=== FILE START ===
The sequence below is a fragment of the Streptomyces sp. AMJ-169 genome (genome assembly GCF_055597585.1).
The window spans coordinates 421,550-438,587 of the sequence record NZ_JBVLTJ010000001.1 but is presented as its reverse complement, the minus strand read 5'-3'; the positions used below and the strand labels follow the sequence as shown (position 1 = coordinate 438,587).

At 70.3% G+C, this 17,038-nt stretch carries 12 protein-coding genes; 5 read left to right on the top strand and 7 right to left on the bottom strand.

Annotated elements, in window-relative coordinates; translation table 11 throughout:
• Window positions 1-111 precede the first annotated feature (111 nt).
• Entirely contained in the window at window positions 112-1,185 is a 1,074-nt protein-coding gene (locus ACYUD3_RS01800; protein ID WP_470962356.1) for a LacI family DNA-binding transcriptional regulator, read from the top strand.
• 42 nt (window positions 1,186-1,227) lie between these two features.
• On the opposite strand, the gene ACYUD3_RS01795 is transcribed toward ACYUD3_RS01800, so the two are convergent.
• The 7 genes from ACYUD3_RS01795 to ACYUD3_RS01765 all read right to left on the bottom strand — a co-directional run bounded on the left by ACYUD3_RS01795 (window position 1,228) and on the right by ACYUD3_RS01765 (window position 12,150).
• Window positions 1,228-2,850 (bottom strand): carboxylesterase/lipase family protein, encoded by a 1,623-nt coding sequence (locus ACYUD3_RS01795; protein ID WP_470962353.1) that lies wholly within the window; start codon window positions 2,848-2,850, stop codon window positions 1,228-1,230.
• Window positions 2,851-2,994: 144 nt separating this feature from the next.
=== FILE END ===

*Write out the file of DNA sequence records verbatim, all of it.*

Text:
The sequence below is a fragment of the Streptomyces sp. AMJ-169 genome (genome assembly GCF_055597585.1).
The window spans coordinates 421,550-438,587 of the sequence record NZ_JBVLTJ010000001.1 but is presented as its reverse complement, the minus strand read 5'-3'; the positions used below and the strand labels follow the sequence as shown (position 1 = coordinate 438,587).

At 70.3% G+C, this 17,038-nt stretch carries 12 protein-coding genes; 5 read left to right on the top strand and 7 right to left on the bottom strand.

Annotated elements, in window-relative coordinates; translation table 11 throughout:
• Window positions 1-111 precede the first annotated feature (111 nt).
• Entirely contained in the window at window positions 112-1,185 is a 1,074-nt protein-coding gene (locus ACYUD3_RS01800; protein ID WP_470962356.1) for a LacI family DNA-binding transcriptional regulator, read from the top strand.
• 42 nt (window positions 1,186-1,227) lie between these two features.
• On the opposite strand, the gene ACYUD3_RS01795 is transcribed toward ACYUD3_RS01800, so the two are convergent.
• The 7 genes from ACYUD3_RS01795 to ACYUD3_RS01765 all read right to left on the bottom strand — a co-directional run bounded on the left by ACYUD3_RS01795 (window position 1,228) and on the right by ACYUD3_RS01765 (window position 12,150).
• Window positions 1,228-2,850 (bottom strand): carboxylesterase/lipase family protein, encoded by a 1,623-nt coding sequence (locus ACYUD3_RS01795; protein ID WP_470962353.1) that lies wholly within the window; start codon window positions 2,848-2,850, stop codon window positions 1,228-1,230.
• Window positions 2,851-2,994: 144 nt separating this feature from the next.